My yellow magnolia is a late bloomer. By “my yellow magnolia,” I mean the one which the University Arboretum has been maintaining for me. By “late bloomer,” I mean it blooms about a week after the pink magnolias uncup their buds and drink in whatever the spring skies give forth. This tree is easy to locate; in the spring, it is the only yellow tree on the entire grounds.
Honestly, I was a little disappointed last weekend when I went for my annual visit to the yellow magnolia. The long, puckered petals untwisted randomly from its upright buds, forming asymmetrical shapes that didn’t seem to say “flower.” Their color was pale, barely more than cream, when butter is the shade I remember. The branches were thick with jagged twigs, tipped with lonely flowers on the very end, an odd mix of over abundance and isolation.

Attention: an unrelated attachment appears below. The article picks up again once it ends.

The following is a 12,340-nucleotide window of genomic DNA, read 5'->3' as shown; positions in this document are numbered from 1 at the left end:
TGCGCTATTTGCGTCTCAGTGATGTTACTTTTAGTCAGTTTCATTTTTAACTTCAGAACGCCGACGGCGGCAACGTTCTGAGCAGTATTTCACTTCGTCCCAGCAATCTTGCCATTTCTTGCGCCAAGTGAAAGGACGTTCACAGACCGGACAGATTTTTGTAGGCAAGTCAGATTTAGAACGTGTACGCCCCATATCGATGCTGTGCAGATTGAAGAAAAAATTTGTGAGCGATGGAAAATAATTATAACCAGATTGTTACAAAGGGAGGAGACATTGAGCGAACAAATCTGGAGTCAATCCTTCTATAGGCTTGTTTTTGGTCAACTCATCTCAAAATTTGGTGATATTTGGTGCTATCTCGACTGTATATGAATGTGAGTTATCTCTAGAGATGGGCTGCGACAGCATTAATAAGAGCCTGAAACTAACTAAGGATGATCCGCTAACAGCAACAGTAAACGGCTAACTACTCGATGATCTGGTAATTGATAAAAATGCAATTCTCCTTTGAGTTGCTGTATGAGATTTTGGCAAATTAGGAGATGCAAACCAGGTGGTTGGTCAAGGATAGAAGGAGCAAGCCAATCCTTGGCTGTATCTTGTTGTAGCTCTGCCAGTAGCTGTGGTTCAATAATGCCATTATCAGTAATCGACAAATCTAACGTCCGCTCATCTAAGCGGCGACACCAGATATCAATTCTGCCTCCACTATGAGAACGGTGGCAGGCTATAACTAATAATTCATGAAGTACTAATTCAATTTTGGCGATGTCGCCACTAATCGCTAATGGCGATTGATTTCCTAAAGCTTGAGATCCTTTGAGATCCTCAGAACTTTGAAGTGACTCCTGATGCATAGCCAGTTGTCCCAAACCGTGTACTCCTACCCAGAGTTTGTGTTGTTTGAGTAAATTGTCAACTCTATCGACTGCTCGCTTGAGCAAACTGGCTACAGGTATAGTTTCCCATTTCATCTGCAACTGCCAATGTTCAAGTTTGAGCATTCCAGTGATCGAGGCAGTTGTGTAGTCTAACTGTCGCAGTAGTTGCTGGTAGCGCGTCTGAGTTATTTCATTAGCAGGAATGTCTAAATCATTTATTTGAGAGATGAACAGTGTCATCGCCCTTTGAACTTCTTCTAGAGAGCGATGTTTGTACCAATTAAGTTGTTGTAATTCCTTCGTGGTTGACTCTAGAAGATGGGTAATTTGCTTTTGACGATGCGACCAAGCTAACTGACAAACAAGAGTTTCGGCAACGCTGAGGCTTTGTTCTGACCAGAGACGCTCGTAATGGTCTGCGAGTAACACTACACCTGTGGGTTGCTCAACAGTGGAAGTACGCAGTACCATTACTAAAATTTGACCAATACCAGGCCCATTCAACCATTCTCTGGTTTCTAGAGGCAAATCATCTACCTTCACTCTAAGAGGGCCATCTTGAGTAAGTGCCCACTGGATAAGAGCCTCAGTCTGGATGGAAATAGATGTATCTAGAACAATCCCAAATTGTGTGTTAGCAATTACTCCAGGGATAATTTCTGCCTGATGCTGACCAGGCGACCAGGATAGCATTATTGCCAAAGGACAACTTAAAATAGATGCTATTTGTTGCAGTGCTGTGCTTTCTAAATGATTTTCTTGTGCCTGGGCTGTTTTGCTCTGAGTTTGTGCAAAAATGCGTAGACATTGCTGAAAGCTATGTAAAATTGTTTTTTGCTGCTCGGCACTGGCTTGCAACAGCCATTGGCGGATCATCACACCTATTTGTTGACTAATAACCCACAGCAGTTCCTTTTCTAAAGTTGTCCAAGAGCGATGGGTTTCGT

I stayed with this tree for a long time. I love it so very much. Maybe I feel we are alike in some ways, taking our losses with the risk that later, when the time is right, our potential may not quite be reached. We make what we can of the moment, when it comes, and feel a certain gratitude for what is gained, which is, after all, another shot at another imperfect moment, this time, next year.